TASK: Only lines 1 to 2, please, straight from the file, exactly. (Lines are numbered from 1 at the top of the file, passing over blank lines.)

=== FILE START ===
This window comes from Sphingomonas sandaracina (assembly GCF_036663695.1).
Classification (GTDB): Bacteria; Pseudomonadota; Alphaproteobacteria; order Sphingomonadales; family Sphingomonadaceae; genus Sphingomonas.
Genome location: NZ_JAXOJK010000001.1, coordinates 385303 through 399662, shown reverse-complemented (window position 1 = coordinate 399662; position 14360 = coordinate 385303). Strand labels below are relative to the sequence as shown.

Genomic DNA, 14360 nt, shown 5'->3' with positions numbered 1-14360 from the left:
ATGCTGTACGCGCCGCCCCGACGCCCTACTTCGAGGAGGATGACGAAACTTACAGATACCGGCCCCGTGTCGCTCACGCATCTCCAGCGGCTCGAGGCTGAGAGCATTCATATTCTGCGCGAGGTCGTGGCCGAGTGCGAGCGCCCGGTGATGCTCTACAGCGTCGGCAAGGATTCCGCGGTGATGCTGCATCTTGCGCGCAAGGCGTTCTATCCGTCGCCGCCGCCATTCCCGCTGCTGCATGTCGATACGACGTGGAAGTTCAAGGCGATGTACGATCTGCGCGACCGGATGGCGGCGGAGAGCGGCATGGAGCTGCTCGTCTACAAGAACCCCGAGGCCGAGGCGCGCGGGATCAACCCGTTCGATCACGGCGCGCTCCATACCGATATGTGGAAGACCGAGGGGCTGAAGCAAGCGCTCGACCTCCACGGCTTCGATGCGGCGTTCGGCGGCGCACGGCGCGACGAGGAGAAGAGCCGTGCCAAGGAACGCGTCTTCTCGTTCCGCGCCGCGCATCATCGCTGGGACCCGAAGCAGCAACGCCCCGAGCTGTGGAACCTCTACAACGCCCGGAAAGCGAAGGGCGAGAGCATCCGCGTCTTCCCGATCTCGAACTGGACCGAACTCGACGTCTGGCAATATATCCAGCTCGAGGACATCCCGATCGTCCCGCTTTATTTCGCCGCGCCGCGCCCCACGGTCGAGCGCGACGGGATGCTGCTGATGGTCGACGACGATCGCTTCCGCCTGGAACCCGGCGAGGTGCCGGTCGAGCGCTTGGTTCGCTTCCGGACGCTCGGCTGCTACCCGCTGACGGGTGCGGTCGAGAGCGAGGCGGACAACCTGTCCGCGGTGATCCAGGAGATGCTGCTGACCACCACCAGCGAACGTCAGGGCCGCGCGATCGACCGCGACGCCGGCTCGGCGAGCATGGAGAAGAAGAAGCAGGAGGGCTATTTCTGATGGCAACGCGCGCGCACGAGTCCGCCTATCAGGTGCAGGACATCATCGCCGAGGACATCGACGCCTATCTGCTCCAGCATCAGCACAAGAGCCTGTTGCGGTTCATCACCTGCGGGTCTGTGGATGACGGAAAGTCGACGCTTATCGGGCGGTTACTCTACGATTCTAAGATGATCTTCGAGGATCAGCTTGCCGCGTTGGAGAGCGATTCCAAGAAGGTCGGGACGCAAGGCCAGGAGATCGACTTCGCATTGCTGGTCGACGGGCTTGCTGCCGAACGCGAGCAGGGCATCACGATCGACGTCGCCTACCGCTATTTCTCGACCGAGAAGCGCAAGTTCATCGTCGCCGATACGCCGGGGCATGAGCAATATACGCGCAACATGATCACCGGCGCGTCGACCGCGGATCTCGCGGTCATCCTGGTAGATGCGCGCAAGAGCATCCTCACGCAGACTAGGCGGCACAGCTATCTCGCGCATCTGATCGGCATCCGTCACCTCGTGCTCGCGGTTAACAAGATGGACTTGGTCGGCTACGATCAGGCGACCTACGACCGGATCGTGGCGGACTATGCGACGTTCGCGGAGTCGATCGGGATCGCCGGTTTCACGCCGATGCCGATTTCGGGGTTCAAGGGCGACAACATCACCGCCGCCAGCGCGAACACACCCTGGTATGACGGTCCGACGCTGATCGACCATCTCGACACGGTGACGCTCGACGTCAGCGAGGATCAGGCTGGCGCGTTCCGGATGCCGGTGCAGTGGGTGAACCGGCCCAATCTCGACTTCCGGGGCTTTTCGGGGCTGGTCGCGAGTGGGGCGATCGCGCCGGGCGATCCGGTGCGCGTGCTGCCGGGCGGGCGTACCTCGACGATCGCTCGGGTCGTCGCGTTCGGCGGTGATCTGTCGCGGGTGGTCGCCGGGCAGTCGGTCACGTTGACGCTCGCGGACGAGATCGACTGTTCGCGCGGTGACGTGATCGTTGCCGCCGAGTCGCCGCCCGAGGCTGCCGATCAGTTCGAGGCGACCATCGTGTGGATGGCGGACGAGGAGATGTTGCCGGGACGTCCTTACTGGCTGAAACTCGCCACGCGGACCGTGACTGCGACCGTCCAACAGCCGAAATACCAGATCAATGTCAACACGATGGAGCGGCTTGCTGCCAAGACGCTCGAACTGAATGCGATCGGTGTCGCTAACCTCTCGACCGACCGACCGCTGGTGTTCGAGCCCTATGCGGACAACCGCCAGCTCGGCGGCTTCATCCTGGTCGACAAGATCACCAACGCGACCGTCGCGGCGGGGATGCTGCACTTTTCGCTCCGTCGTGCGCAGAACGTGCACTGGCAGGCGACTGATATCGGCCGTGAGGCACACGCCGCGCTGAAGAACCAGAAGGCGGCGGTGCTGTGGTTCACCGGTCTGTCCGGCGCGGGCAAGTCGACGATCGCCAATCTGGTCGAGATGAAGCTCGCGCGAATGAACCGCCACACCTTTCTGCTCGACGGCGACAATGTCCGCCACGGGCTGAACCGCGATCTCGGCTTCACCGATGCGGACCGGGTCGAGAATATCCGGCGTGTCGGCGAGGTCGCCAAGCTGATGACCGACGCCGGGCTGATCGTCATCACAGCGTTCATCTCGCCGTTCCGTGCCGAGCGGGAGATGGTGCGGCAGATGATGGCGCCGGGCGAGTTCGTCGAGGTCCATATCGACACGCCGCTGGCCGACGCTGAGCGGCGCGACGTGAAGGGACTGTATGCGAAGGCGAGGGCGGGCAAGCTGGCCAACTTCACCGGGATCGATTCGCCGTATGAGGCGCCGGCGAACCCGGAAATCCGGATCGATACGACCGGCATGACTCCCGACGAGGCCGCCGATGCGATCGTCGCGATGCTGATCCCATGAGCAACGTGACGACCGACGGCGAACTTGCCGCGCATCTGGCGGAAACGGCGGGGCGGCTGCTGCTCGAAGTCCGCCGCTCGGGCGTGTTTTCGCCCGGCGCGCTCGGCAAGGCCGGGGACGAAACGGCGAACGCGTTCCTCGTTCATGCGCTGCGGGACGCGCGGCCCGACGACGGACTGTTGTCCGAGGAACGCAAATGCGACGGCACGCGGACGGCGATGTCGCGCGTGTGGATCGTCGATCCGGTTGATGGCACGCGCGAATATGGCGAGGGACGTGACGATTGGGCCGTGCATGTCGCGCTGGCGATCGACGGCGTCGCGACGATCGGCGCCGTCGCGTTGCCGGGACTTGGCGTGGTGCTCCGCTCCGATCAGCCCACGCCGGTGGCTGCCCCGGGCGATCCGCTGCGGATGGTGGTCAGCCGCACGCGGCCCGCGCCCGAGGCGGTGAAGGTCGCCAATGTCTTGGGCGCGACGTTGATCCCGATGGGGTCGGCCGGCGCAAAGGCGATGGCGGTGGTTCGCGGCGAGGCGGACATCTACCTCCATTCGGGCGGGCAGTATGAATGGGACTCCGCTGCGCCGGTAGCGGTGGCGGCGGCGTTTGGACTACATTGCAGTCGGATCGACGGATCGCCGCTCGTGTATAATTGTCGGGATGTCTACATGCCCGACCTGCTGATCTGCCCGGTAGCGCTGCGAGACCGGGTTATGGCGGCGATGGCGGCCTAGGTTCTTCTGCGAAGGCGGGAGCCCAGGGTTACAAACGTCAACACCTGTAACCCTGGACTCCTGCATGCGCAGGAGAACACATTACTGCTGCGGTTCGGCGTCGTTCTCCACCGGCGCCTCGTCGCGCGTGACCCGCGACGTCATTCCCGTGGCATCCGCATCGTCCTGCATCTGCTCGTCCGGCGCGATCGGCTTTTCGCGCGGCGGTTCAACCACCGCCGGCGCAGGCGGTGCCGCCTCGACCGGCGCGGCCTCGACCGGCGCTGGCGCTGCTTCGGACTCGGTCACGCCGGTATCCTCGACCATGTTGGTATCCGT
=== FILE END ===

This window comes from Sphingomonas sandaracina (assembly GCF_036663695.1).
Classification (GTDB): Bacteria; Pseudomonadota; Alphaproteobacteria; order Sphingomonadales; family Sphingomonadaceae; genus Sphingomonas.